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United States V. Virginia

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United States V. Virginia - Page Text Content

FC: United States V. Virginia | Joel and Shannon

1: Table of Contents Pages 2-7: Background Pages 8-11: Crucial Case Info Pages 12-15: Reaching the Supreme Court Page 16: Aftermath

2: Background: The Virginia Military Institute, founded in 1839, was the only single-sex public college in Virginia until 1996. VMI's aim is to produce citizen soldiers through an adversative method of education that includes physical rigor, absence of privacy, minute regulation of behavior and indoctrination of value.

3: Virginia Military Institute

4: In 1990, a female high-school student was denied admission to VMI solely because of her sex. She complained to the U.S. Attorney General, who sued VMI and Virginia for violating prospective female applicants rights under the EP Clause. The District Court ruled in favor of VMI in 1991. The United States appealed the decision, and a three-judge panel of the Fourth Circuit Court of Appeals vacated the District Court’s judgment in 1992. The Appeals Court held that denying admission to women violated their rights under the EP Clause, but also ruled that admitting women would “materially affect” three aspects of VMI’s program: physical training, absence of privacy, and the adversative model.

5: The Appeals Court found that the EP Clause protects women’s right to equality of opportunity, a right that could be protected by establishing “parallel educational institutions” for women. [Think: “separate but equal”] Virginia and VMI then established the Virginia Women’s Institute for Leadership (VWIL), located at Mary Baldwin College (a private liberal arts college for women). The District Court and the Appeals Court approved the plan in 1995, with the latter Court holding that VMI and VWIL were “sufficiently comparable”.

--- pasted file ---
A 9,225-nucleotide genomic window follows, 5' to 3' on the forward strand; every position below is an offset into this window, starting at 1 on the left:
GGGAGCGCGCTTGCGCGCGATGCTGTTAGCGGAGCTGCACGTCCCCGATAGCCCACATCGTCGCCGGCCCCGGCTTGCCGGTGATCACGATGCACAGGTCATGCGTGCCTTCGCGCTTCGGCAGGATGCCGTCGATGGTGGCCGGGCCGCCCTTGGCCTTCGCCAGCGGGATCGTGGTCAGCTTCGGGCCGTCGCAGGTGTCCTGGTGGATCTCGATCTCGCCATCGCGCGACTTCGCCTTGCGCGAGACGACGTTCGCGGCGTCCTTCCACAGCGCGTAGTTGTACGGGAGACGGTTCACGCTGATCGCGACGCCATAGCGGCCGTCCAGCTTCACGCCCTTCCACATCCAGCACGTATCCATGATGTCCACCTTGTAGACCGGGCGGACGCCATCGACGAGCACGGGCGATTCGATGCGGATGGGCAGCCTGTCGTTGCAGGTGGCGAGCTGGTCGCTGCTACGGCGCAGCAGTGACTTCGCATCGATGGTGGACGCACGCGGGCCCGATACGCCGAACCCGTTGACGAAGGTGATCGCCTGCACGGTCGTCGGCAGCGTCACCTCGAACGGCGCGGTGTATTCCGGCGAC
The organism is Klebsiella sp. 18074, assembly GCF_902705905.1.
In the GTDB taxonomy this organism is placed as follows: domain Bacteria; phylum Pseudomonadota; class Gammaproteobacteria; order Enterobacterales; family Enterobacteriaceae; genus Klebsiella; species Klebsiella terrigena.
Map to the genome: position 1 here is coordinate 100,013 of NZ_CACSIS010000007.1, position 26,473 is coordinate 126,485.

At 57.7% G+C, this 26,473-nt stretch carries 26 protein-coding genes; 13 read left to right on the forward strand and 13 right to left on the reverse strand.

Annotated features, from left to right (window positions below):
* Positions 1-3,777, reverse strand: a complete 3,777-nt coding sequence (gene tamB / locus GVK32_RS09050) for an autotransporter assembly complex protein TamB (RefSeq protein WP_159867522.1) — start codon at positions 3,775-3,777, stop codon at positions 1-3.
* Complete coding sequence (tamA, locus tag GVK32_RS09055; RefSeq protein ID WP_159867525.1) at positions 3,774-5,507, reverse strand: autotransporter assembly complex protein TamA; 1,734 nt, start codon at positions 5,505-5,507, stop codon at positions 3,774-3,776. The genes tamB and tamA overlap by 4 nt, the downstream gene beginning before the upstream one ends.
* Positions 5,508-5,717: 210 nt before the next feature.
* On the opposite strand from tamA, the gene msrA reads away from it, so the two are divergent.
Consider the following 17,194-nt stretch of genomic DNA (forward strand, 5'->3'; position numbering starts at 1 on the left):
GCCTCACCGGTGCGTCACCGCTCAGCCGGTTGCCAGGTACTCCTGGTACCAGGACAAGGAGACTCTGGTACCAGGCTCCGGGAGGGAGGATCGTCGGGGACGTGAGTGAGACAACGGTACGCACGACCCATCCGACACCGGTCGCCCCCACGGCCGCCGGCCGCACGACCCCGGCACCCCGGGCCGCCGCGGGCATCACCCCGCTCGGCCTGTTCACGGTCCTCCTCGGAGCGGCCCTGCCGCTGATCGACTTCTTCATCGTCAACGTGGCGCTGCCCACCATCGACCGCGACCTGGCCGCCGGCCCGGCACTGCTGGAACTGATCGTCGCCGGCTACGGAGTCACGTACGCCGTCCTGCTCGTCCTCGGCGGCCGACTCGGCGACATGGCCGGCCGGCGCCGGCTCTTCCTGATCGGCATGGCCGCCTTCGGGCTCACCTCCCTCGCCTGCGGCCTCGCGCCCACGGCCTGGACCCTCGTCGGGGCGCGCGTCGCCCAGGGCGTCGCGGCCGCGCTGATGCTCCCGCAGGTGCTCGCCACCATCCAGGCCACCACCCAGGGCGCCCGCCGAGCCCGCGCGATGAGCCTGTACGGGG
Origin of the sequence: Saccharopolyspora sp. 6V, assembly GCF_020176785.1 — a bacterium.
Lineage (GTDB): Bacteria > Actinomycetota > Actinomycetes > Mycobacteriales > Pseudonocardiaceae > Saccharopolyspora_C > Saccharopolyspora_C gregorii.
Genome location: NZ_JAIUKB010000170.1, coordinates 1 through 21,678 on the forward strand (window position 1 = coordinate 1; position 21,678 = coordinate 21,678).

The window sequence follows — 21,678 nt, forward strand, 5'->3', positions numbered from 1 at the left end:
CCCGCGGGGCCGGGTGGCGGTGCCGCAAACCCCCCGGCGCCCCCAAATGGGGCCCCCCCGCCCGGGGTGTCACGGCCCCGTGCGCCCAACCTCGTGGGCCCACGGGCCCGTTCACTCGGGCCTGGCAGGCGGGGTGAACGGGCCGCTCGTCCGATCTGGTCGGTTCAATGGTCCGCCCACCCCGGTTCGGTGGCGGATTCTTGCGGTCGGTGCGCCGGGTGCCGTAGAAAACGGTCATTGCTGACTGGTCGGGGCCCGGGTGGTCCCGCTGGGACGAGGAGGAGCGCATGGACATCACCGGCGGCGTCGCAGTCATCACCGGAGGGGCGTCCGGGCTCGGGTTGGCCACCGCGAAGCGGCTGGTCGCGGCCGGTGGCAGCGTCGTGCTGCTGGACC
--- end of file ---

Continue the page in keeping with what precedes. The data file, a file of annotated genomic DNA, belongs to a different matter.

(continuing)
7: The Clinton administration appealed the Appeals Court’s decision to the U.S. Supreme Court, which issued a 7-1 decision that reversed the Appeals Courtis decision. [Thomas recused himself: his son Jamal was a VMI student.] Faced with the potential loss of state support, VMI altered its admissions policy and began admitting women in 1996.

8: Virginia and VMI responded by creating Virginia Women's Institute for Leadership (VWIL), an all-female program at Mary Baldwin College in Virginia. VWIL shared VMI's goal of producing citizen-soldiers, but it did not have the same military-style features. VWIL cadets lived separately instead of together and had more classroom instruction than physical training. VWIL also had fewer academic programs, received less state funding, and had fewer Ph.D. professors than VMI. Finally, VWIL could not offer the reputation VMI had earned over 150 years of providing education.

9: After reviewing VWIL's program, Judge Kiser ruled that it satisfied the Equal Protection Clause. When the Justice Department appealed this time, the Fourth Circuit Court of Appeals approved Judge Kiser's decision. It said that although VMI and VWIL were not identical, they were close enough to provide both men and women with a military-style education in Virginia.